Published online by Cambridge University Press: 04 August 2010
In the aftermath of traumatic conflict, erstwhile adversaries Germany and Poland have made significant progress toward deep reconciliation, whereas China and Japan remain politically and emotionally alienated. Having examined these two cases with different reconciliation outcomes, this book concludes that a history of conflict does not doom states to future conflict. Instead, how the memory of the conflict is constructed and manipulated largely shapes the likelihood of reconciliation. Elite mythmaking of national history to fulfill immediate practical goals can bring about substantial divergence between the memories of former adversaries and spur both mutual perception of hostile intentions and virulent popular emotions. Although international structural incentives are instrumental in scrapping certain barriers to intergovernmental cooperation, without curbing pernicious historical myths and fostering bilateral historiographic convergence, a state of deep trust and harmony between former combatant governments and their corresponding societies will not truly arise.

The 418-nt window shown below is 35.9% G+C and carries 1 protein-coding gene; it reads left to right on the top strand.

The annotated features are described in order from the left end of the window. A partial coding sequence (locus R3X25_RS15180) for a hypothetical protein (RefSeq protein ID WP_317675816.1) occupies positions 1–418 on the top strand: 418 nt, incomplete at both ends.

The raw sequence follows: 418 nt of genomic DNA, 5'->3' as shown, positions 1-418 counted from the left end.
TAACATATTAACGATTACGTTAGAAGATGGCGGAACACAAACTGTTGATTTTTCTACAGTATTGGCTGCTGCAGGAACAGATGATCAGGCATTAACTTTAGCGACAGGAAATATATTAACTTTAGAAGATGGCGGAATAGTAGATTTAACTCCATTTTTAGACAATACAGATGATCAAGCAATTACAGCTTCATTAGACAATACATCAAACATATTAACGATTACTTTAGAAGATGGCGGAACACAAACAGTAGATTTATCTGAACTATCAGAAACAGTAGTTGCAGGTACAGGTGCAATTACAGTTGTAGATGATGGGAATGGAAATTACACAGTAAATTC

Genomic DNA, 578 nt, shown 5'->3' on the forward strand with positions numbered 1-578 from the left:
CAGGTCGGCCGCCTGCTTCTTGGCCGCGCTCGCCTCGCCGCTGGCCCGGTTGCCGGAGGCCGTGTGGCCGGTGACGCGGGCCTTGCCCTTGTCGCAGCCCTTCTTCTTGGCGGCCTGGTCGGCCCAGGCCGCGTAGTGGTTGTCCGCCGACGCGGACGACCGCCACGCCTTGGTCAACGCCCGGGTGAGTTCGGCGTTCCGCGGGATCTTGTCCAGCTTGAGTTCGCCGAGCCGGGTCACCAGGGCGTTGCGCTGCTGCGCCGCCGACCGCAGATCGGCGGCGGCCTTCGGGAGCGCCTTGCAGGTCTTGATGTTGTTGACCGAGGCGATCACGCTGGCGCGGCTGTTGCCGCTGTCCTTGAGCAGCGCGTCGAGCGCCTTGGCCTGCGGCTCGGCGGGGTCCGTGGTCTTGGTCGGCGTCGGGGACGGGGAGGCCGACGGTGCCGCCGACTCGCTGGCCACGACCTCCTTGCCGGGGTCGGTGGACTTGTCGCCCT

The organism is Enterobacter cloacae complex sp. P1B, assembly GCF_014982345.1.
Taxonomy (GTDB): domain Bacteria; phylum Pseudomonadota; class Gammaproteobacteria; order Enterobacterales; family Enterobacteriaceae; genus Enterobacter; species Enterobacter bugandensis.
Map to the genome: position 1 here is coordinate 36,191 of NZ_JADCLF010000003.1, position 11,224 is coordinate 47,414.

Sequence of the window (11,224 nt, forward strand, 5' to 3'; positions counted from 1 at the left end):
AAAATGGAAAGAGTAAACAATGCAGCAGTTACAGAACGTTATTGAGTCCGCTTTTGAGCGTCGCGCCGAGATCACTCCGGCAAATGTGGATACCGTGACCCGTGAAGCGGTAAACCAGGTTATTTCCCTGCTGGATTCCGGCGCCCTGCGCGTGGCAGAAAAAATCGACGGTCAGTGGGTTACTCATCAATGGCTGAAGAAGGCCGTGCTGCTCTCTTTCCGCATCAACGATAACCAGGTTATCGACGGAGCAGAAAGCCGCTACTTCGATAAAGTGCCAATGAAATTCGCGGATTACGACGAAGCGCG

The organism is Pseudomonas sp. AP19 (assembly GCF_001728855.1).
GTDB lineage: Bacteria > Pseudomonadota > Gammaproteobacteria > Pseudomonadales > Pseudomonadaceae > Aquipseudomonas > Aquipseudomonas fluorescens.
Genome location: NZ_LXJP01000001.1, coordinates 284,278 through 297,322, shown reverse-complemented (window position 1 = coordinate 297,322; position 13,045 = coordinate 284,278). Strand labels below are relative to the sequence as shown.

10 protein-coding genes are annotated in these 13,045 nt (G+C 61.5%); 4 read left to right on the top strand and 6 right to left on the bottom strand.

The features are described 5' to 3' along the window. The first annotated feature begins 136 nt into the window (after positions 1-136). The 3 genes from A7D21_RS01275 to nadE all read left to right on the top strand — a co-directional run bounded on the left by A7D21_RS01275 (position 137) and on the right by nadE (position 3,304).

This conclusion is borne out by the testing of realist theory and national mythmaking theory against the cases of post–WWII Sino-Japanese and German-Polish relations in the previous chapters. As illustrated in Table 7.1, the predictions of realist theory fit the reconciliation outcomes in only half of the total of eight subcases. It is true that a certain degree of compatibility between states' security interests is useful to enable the reconciliation process. Even in the European case, the trend of historical settlement did not appear until East-West détente created a more relaxed external environment for the Federal Republic of Germany (FRG) and Poland to develop formal contacts.